5) Someone asked about her out look on society and young people after working with DCP, and what she felt the key was to helping students. She said she was surprised to find that she liked hyper active boys. On the whole the students at DCP were very likeable, and she had gotten to see them in different modes. DCP is a tough love school. For many students, especially students who had had some troubles, they needed the structure that DCP provided. She said the students got it. She said there is a lot of humor in the book, because there is a lot of humor at the school.

6) I asked what she felt were the bright areas in American education. She said she felt the NCLB which focused on the children who had been ignored was a good first step, but there is still a lot to do. She feels there has been some progress in the elementary schools, but it is harder to improve the middle and high schools. She feels that there are some great advantages to smaller schools. There are many people focused on the right issues. The next generation needs to be educated. She very much feels we need to be honest with the students. She is in favor of high school exit exams. The students need to know what they know or don't know.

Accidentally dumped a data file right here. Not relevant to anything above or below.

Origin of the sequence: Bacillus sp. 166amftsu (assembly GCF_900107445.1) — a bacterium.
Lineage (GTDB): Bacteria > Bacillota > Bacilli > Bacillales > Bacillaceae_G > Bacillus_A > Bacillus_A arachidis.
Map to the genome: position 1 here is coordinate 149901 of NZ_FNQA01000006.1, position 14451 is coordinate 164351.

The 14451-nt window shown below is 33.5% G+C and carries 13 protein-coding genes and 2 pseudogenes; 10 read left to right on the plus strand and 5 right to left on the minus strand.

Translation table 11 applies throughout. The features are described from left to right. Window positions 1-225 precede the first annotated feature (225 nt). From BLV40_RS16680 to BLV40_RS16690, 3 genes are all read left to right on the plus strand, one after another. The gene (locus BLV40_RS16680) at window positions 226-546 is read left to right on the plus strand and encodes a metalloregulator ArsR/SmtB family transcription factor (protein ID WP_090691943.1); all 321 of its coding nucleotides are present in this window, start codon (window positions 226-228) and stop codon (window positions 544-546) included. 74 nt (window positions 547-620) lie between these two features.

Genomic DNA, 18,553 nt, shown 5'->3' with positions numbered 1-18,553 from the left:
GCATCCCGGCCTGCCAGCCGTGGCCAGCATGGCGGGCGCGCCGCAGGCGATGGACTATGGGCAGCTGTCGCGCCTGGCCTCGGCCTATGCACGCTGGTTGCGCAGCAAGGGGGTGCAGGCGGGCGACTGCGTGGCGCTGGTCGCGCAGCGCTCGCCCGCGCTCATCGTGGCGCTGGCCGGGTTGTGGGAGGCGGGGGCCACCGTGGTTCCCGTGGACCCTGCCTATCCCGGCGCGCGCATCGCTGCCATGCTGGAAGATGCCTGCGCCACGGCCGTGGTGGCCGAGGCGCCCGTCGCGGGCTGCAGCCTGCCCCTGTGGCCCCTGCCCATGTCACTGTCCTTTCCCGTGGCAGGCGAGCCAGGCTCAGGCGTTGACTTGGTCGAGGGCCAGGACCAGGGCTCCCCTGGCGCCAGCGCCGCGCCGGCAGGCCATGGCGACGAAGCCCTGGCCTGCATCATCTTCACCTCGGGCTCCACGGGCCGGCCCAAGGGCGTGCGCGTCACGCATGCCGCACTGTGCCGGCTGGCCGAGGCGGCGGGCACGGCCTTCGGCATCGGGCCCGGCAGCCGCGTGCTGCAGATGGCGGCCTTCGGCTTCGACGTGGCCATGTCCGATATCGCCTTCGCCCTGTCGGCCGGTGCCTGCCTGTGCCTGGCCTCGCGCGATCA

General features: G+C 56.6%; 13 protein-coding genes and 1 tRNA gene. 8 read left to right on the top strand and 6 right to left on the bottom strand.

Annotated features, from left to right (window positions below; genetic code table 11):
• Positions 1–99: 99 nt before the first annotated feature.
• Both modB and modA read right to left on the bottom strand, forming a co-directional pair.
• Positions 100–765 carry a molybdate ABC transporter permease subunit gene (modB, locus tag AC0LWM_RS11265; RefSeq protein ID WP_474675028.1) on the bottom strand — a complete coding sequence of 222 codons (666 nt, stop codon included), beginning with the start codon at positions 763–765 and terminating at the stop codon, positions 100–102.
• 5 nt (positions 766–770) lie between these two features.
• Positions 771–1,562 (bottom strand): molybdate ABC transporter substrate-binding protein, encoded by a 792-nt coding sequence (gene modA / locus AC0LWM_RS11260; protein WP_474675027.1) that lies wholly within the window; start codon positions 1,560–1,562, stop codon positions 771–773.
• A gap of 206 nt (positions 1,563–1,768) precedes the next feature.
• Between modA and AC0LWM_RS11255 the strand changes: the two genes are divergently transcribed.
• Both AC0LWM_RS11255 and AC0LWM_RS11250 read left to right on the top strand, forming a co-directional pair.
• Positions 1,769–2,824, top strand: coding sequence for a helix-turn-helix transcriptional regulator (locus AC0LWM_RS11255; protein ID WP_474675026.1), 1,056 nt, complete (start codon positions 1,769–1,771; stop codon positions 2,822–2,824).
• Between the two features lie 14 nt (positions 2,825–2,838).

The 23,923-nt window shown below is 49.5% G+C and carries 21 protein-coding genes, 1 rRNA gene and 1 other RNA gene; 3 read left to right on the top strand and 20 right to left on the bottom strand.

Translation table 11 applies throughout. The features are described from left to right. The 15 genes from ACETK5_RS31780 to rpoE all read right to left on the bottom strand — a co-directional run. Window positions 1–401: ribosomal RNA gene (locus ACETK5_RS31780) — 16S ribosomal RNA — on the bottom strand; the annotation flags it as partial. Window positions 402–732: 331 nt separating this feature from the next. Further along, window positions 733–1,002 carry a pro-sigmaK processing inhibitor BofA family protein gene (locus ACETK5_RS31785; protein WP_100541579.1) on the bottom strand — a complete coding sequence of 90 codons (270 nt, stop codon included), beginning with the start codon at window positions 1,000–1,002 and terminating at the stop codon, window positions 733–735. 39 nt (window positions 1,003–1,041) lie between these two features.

7) Someone said it would be good after we read Joanne's book to give it to politicians. Joanne said no it would be better to buy two books, keep one, and give the second to a politician.

8) Someone asked if there would be a movie. Joanne admitted that she was surprised for there was some small chance. After a review in the Wall Street Journal she had been contacted by three different outfits expressing an interest in making a movie based on her book.

She spent most of the second hour signing books. She didn't get out of there until about 9:00 PM.

It was a very pleasant evening. Joanne Jacobs is a very personable lady. She was entertaining. If you have a chance to attend one of her book events, consider going, I think you would enjoy it.


Ed Driscoll said...

I attended as well, and just wanted to say thanks for writing a great summary of the events.

Henry Cate said...

Thanks for the kind words.

You are right, as you mention in your blog, it was a diverse group of people. I heard Joanne Jacobs mention to someone at the end about just how surprised she was that there were so many people. They kept having to bring in more and more chairs.